Friday, March 25, 2016
Richard Polt on being.
But what does Heidegger mean by “being” ? The question is difficult and controversial. To get a clear and complete concept of being, we would need to have completed the project of Being and Time itself. However, as Heidegger emphasizes from the outset, we already have an implicit, vague understanding of being that we can work with — as he does in his book. The following remarks, then, are inexact elucidations of Heidegger’s usage of the word Sein, not strict definitions.
First, Heidegger often uses “being” as one might use “essence” or “nature” : for instance, to examine “the kind of Being which belongs to the living as such” is to establish what defines something as alive (BT 10). Heidegger calls this “what-being” (BP 77 – 121).
“Being” also has what is often called an existential sense, or “that-being.” An entity, something that is (or, in common parlance, exists), is something instead of nothing. “Being lies in the fact that something is [as well as] its Being as it is” (BT 7).
Furthermore, Heidegger emphasizes that being is not an entity. It “is” not, but it is given to Dasein as the entity who understands being (BT 183). Being is essentially related to Dasein’s understanding; it is that in terms of which Dasein understands entities as entities (BT 6).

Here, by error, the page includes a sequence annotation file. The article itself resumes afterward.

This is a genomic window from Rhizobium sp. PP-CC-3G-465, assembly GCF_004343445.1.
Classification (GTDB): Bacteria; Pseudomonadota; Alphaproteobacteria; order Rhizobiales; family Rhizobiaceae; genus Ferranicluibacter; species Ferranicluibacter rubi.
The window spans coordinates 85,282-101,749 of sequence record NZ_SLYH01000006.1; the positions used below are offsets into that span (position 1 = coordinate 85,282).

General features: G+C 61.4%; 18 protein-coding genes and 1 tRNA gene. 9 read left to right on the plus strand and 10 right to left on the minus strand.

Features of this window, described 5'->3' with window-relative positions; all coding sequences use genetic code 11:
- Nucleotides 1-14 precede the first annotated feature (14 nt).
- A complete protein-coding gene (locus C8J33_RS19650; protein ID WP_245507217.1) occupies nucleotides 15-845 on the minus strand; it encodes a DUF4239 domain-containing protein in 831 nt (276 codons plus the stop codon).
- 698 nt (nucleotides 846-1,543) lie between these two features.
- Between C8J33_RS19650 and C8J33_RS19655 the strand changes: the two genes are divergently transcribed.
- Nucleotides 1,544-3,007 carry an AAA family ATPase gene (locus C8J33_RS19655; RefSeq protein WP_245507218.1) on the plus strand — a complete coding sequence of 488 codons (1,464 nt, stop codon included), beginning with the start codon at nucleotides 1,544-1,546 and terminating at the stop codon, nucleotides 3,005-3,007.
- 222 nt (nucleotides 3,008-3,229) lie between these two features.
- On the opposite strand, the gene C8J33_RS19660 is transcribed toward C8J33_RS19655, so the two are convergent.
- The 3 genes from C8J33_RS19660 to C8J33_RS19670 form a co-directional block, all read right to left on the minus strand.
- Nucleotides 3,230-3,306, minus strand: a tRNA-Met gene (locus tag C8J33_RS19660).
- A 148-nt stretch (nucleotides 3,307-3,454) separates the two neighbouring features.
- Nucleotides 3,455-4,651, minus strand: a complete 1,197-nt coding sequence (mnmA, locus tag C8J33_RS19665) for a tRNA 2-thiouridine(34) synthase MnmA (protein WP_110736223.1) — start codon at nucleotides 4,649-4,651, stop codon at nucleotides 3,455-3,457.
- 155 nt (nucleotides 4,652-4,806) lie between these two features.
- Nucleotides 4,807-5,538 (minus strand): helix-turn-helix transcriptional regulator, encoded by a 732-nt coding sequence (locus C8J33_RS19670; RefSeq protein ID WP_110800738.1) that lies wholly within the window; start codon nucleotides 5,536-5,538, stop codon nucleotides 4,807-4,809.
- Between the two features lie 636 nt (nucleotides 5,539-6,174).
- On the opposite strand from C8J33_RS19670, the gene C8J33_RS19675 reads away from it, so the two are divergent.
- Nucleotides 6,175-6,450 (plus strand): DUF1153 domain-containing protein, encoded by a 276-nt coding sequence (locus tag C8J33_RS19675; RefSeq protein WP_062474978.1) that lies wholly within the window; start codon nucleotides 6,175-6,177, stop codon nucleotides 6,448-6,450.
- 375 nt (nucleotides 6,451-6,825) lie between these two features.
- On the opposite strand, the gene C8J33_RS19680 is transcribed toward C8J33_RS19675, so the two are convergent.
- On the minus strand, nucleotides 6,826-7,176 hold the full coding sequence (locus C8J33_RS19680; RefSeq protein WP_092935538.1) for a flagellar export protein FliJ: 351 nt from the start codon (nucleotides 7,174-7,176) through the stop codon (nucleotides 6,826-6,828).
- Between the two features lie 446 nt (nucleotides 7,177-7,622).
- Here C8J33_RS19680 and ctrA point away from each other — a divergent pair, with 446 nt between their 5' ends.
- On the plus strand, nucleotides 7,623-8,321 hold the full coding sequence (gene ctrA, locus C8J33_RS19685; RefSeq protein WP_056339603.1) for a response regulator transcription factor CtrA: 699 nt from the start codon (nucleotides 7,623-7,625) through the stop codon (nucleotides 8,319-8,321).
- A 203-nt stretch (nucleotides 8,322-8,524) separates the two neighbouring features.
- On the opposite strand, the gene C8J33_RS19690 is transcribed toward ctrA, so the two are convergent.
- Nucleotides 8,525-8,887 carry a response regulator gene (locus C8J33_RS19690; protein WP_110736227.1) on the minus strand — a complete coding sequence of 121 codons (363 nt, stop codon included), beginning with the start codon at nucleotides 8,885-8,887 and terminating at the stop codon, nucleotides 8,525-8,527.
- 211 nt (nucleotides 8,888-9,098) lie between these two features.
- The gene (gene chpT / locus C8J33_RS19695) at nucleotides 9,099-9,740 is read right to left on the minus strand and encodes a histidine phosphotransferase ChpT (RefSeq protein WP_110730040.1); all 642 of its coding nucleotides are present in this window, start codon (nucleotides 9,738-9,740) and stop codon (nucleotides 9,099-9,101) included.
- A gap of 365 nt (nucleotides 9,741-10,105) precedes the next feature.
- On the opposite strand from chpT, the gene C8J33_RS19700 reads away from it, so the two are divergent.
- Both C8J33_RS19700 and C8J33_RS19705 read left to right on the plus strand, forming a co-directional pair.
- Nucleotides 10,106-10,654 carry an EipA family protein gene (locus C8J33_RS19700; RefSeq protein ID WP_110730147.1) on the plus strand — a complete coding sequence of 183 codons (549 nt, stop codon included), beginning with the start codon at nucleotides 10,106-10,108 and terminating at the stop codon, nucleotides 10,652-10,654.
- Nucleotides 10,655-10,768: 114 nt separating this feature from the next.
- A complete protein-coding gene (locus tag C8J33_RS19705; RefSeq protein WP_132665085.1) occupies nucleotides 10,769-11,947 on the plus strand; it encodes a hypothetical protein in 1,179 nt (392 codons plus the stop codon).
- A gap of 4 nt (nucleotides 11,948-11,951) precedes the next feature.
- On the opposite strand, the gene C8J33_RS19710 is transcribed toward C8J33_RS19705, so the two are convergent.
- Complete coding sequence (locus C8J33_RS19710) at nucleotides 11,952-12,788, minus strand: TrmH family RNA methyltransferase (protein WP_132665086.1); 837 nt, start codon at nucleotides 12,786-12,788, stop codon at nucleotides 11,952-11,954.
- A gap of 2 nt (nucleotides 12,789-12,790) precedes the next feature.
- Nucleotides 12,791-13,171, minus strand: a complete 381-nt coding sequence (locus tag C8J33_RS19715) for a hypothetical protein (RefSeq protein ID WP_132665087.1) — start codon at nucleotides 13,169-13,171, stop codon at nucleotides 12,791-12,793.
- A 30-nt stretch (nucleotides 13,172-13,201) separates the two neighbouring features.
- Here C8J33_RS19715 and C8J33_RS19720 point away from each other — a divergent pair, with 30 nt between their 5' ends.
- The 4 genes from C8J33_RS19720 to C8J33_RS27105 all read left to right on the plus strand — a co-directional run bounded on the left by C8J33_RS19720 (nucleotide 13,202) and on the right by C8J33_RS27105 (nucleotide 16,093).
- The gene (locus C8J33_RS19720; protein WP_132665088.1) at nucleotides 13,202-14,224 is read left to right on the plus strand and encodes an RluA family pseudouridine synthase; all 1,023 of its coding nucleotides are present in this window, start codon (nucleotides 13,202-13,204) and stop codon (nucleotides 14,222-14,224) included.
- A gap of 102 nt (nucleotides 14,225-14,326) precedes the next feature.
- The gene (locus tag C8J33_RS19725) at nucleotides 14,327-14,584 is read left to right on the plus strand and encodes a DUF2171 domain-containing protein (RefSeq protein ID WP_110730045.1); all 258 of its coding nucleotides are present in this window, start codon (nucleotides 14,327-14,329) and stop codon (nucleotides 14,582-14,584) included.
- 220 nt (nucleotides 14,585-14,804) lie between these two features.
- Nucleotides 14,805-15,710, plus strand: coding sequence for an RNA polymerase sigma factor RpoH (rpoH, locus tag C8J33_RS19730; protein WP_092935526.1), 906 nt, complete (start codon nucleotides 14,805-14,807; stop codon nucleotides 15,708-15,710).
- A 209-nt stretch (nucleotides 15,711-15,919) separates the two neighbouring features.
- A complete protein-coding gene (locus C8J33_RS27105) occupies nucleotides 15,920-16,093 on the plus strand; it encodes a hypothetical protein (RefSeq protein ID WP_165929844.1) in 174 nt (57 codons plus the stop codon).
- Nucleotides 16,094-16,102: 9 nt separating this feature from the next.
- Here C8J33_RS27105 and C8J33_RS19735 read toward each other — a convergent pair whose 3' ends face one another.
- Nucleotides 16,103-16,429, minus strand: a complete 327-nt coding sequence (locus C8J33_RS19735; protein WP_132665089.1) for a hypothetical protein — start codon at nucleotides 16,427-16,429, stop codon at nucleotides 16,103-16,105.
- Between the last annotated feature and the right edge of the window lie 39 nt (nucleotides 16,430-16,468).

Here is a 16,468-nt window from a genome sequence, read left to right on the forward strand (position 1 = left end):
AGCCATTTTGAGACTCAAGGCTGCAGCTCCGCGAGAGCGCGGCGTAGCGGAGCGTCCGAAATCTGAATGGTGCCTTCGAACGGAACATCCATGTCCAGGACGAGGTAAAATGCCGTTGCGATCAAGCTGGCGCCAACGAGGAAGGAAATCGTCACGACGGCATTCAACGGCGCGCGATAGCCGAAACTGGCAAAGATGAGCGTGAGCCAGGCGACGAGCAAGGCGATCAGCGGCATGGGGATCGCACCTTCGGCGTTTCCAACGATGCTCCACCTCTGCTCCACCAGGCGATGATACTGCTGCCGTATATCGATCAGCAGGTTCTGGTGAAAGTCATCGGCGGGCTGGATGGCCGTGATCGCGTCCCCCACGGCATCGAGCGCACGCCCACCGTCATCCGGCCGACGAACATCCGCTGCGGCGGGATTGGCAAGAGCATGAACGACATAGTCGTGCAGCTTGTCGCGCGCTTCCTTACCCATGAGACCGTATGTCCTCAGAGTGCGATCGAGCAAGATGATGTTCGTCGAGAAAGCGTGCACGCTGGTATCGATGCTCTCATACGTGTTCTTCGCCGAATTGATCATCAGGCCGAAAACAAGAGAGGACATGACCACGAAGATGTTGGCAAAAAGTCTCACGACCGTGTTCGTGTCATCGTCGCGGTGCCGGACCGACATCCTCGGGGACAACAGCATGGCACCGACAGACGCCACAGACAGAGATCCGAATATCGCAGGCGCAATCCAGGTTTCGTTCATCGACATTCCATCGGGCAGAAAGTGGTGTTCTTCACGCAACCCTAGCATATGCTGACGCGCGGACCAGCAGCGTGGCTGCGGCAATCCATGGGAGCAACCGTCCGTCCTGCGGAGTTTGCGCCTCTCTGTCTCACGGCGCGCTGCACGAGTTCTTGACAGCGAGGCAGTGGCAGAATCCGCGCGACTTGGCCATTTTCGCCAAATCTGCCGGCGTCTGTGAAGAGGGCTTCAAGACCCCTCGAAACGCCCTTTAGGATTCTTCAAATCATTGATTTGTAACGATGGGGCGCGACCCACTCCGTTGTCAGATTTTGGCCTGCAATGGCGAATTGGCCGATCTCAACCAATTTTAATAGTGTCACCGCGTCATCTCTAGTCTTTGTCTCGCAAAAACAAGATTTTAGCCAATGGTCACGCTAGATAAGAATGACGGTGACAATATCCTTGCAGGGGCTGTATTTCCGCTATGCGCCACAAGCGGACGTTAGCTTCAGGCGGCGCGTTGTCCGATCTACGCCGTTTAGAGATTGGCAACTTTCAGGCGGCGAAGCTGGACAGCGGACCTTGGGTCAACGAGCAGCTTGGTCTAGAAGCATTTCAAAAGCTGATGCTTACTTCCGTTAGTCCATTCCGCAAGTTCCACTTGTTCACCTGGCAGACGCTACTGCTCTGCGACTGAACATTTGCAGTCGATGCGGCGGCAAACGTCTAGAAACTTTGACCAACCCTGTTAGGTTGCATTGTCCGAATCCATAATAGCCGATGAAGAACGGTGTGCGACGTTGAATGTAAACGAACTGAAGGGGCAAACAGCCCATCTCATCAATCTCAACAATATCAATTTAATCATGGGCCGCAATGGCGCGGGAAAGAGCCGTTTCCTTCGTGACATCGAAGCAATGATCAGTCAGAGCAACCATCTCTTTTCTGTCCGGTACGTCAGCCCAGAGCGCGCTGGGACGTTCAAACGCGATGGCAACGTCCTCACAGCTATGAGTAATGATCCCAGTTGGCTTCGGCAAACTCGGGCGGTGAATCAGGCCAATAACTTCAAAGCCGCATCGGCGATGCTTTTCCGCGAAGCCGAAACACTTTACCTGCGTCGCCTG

These various usages cohere, as long as we are willing to challenge some standard distinctions such as the split between what-being and that-being. What it means for something to “ exist ” (that-being) may depend on what sort of entity it is (what-being), and vice versa. If we keep what-being and that-being utterly separate, we easily end up assuming that “existence” has one and the same sense for all kinds of entities. That is precisely the unquestioned, reductive understanding of being that Heidegger found pernicious
P. 220-221
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